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This is not just beer… it’s cider as well

(Declaration of interest: I have not been paid to write about this. But I was paid last year to consult on the strategic thinking that led to the range of beers and ciders discussed here. I am proud to have been involved. Read this knowing that I’m not entirely impartial.)
Supermarkets are in the main depressing places for beer fans. Beer is piled high and sold cheap. It’s often sold at cost price or below – its sole function is to get people through the doors. I’ve spoken to big brewers who say that if supermarkets could take it off the shelf once you’re through the door, they would. Once the beer has got you in, they want you to buy everything else except the beer. That’s why it’s always at the back of the store.
And what about quality beer? Well, they’ve always stocked a refreshingly broad range of bottled ales, but chains such as Asda and Sainsbury’s are now cutting back their selections.
Where supermarkets do stock good beer, the range is hopelessly confused. You get categories such as canned lager, bottled lager, world lagers and speciality lager next to each other. Umm… so what do world lager and speciality lager come in? Bottles. So why is bottled lager a separate category then? Umm.. dunno.
In my local Morrisons small bottles of Heineken are in bottled lager, and 660ml bottles are in world lager. No one knows why. Beers such as Chimay, Hoegaarden, Groslch Weizen and Sierra Nevada Pale Ale are stocked in speciality lager, even though they’re ales – the latter even says ‘pale ale’ on the bottle! But these are foreign and therefore fashionable beers, and ale is British and farty, so we can’t possibly have it with the ales.
The whole thing is a muddle, and it just confuses the shopper. No one does beer justice. Browsing time in the beer aisle has been shown to be shorter than that in any other aisle. Supermarket buyers have told me they would rather work in crisps or pet food than beer, because it’s more interesting. What a mess.
Worst of the lot was M&S – if you could even find the beer range in store, it was a few random bottles under the mixers and alcopops. It was the last area in store to hark back to the old days of M&S when they used to have St Michael’s branded stuff that was designed to look like a copy of a leading brand. You had the Stella copy, the Holsten copy, the John Smiths copy… even some of the brands they were attempting to be copies of had long since had their day. I was asked to do consumer interviews in store, and when we looked at the beer range, it was so bad, it brought down the image of the whole store in people’s eyes.
We recommended to M&S that if they wanted to be taken seriously there had to be a big enough range to allow people to browse and make an informed choice. We suggested a diversity of styles, with plenty of information for people on what the style was, what it tasted like, with a food matching recommendation on the back. M&S felt strongly that apart from beer style, the range should be organised according to provenance – each beer taking the lead on where it came from. They made a commitment to source each of the beers from the place it said it actually came from.
At this point I bowed out, having done my bit, and they went away to talk to suppliers, sourcing the beers, deciding on the final range. Brandhouse, the agency I’d been working with, did the label design and the overall look and feel for the range. I’ve had no further involvement. But after my last presentation about a year ago, I thought that if they were brave enough to do half of what we’d suggested, they’d have the best beer range of any supermarket.
Well, they’ve done a lot more than half of it. Yesterday, with my beer writer’s hat on (it’s kind of like a trilby with all stains on it and a couple of badges) I was invited with other beer writers along to a tasting of the new range that launches in store over the next few weeks.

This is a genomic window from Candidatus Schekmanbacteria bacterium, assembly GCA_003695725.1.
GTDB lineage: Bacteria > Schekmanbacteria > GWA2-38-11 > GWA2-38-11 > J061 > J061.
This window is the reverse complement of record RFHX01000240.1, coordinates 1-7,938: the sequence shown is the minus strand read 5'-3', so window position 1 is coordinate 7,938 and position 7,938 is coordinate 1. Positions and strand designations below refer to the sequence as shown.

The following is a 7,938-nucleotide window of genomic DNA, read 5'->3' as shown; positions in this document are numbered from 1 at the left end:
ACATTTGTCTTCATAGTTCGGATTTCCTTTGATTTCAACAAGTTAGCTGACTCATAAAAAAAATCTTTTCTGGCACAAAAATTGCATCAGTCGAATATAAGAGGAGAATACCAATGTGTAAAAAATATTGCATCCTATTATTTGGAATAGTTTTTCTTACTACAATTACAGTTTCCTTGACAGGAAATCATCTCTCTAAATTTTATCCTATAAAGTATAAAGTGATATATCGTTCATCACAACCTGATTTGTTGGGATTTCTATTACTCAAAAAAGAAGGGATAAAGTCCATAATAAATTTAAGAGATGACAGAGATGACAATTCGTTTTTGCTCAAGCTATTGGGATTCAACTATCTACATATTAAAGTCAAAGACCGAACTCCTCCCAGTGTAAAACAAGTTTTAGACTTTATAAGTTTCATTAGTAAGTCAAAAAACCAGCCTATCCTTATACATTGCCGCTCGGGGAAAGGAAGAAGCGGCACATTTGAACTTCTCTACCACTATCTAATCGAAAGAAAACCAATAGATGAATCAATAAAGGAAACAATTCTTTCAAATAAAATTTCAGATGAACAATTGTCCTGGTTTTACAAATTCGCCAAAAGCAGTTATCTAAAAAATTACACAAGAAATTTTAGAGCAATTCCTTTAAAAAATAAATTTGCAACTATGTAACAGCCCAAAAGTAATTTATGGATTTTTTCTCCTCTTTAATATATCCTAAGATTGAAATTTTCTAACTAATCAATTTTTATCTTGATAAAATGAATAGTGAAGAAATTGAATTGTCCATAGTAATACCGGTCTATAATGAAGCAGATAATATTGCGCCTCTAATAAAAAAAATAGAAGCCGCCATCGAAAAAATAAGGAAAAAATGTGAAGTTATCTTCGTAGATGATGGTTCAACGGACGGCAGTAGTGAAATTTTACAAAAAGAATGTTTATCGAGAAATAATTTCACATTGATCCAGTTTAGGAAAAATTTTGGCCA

There are about thirty beers and ciders. At this stage they’re brewed all across the UK, Ireland, Belgium, Spain, Italy and Germany. Each beer tells you where it’s from. Each beer is brewed by a reputable brewery and they’re upfront about who brewed what. These may be M&S own label beers, but they are quality beers.

I started off on the Belgian lager. It was soft, bready and hoppy – and reminded me of what another Belgian lager used to taste like about ten years ago. Very nice indeed. I then tried the Czech lager, which was quite different – more spicy and herby on the nose and more assertively hopped on the palate. A definite difference between two lagers that taste of lager.

There are five or six ciders, catering mainly to the mainstream but with a nod to quality. The Breton cider was a revelation – only 2%, a bit too sweet for me, but very refreshing and crying out to be paired with something rich and creamy.

There were German wheat beers (very good) and Belgian Tripels (not so good) but the range focussed on British ales. Here again there were good and bad, but the who notion of local sourcing combined with style information works really well. So the ‘Staffordshire IPA’ was brewed by Marston’s (why not call it Burton IPA though?) the London Porter was from Meantime, and so on.

It wasn’t all perfect – some of the beers just don’t work for me, and others were just… OK. The Christmas ale was trying too hard, the Kriek tasted too industrial. But there were some absolute stars. The Cornish IPA, brewed by St Austell, was already part of the range and is a standout. I loved the Scottish Heather ale and was surprised by how roundly and maltily satisfying the Lincolnshire bitter was. The chocolate porter, from Robinsons, is incredibly audacious – it just tastes like fizzy drinking chocolate, and I think that’s probably not a criticism.

The design is interesting and there are definite female cues on many of the beers.
The full range is only going into the biggest stores, but more space will be devoted to the range in store across the board. Over time they’re hoping to add some American beers, and hopefully the few lame ducks will be replaced as the range settles in and they see what’s selling.
Everyone will have their likes and dislikes here. But what’s brilliant is a premium retailer really taking beer seriously, making a very firm commitment to treating beer as a quality product to be explored and appreciated, rather than an industrial commodity. Hats off to ’em.



Peter Russell

I wait with baited breath for it to appear at my local M&S. I picked up some of the Cornish IPA a few months back and it was a revelation, if the new ones are up to that standard it will be a welcome addition to my local beer shops.

Mark, Real-Ale-Reviews.com

A brand spanking new M&S Simply Food recently opened up near Ikea in Leeds, a tiny 8 min car journey from my house and perfect for those luxury items we like to indulge in (ASDA for the boring stuff!)